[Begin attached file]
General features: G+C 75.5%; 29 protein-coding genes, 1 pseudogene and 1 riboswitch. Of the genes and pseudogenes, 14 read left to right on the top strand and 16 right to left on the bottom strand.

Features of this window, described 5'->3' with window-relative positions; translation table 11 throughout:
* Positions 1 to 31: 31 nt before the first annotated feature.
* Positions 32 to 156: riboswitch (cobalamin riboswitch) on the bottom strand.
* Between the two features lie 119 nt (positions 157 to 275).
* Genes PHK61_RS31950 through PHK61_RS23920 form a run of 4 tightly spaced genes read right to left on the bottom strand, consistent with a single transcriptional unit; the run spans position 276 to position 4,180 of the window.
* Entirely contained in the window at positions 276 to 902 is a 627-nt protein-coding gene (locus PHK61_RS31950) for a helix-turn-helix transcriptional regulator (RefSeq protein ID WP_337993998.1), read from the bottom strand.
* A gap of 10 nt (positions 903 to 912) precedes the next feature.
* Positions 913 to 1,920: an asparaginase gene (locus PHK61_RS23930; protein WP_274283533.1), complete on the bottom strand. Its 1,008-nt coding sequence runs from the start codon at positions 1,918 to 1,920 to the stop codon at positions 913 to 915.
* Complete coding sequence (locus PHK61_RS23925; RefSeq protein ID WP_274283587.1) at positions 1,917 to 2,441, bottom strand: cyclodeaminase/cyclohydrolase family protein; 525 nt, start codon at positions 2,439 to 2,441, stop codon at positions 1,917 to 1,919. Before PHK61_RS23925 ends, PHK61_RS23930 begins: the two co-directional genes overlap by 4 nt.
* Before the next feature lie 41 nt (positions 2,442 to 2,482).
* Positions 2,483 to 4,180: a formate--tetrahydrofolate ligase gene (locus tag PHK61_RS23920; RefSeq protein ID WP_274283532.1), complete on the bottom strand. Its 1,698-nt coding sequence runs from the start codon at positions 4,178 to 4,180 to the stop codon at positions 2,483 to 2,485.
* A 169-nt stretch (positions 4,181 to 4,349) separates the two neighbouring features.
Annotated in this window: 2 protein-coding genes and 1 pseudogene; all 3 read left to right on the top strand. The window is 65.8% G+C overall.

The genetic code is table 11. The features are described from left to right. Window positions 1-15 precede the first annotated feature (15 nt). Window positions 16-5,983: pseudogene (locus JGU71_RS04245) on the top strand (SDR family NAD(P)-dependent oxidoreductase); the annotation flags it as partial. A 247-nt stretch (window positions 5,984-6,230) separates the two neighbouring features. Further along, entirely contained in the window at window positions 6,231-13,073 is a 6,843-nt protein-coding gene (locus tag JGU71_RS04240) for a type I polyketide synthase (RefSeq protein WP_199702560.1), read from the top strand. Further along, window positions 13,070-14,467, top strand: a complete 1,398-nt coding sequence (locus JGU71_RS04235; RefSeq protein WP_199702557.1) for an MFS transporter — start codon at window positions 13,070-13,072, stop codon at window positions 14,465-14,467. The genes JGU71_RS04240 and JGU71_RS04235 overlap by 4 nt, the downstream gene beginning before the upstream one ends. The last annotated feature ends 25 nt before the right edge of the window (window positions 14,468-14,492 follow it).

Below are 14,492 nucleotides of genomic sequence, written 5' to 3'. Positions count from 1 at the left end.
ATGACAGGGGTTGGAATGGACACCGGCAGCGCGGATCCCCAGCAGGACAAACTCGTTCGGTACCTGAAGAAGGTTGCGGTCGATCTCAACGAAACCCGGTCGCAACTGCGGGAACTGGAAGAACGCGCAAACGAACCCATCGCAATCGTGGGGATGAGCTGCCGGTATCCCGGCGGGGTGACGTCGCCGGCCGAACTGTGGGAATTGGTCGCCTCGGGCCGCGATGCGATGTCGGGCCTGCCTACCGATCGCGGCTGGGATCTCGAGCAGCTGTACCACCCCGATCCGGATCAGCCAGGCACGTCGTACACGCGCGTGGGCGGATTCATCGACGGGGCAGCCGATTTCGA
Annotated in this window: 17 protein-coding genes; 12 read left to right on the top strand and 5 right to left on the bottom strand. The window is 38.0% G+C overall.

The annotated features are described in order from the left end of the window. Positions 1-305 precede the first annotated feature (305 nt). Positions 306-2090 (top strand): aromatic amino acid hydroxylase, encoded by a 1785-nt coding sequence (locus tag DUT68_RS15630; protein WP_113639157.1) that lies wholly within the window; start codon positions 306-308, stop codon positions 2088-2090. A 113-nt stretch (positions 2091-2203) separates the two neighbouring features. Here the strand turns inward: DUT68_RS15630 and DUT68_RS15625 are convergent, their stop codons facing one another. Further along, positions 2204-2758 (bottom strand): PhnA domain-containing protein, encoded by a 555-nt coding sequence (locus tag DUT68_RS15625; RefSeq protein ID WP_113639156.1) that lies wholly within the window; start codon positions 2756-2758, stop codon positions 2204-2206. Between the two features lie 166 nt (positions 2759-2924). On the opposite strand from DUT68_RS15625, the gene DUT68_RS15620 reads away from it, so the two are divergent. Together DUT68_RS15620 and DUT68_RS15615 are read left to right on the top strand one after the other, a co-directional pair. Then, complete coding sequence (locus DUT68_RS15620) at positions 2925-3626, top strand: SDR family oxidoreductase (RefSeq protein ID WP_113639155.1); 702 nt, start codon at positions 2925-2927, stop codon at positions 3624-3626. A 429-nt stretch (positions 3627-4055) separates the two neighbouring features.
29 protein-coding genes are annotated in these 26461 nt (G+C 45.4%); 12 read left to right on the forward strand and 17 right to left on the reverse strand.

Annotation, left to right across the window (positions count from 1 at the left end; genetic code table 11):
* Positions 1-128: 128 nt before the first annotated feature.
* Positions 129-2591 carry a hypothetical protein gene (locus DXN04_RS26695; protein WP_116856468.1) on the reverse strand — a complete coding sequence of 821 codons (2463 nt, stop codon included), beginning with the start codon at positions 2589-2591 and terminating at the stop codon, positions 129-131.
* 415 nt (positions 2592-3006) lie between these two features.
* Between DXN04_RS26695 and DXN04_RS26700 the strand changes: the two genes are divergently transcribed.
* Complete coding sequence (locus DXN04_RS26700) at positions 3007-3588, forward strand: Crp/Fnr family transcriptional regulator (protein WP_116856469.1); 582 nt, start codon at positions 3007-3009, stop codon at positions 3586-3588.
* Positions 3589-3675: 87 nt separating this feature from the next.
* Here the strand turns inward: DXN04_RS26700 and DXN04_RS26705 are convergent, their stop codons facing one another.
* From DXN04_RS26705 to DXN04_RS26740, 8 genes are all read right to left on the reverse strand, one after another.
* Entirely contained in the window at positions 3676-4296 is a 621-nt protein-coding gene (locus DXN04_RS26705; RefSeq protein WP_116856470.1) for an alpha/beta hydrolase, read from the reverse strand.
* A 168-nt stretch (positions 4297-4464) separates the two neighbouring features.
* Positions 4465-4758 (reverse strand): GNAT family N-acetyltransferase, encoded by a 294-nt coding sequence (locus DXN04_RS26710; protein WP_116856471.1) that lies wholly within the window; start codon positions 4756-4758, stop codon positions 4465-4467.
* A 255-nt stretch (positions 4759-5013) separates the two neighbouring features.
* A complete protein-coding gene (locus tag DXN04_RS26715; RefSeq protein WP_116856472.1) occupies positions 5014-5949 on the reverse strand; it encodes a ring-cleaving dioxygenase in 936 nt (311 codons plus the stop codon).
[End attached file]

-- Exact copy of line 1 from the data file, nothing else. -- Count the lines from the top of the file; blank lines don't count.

General features: G+C 75.5%; 29 protein-coding genes, 1 pseudogene and 1 riboswitch. Of the genes and pseudogenes, 14 read left to right on the top strand and 16 right to left on the bottom strand.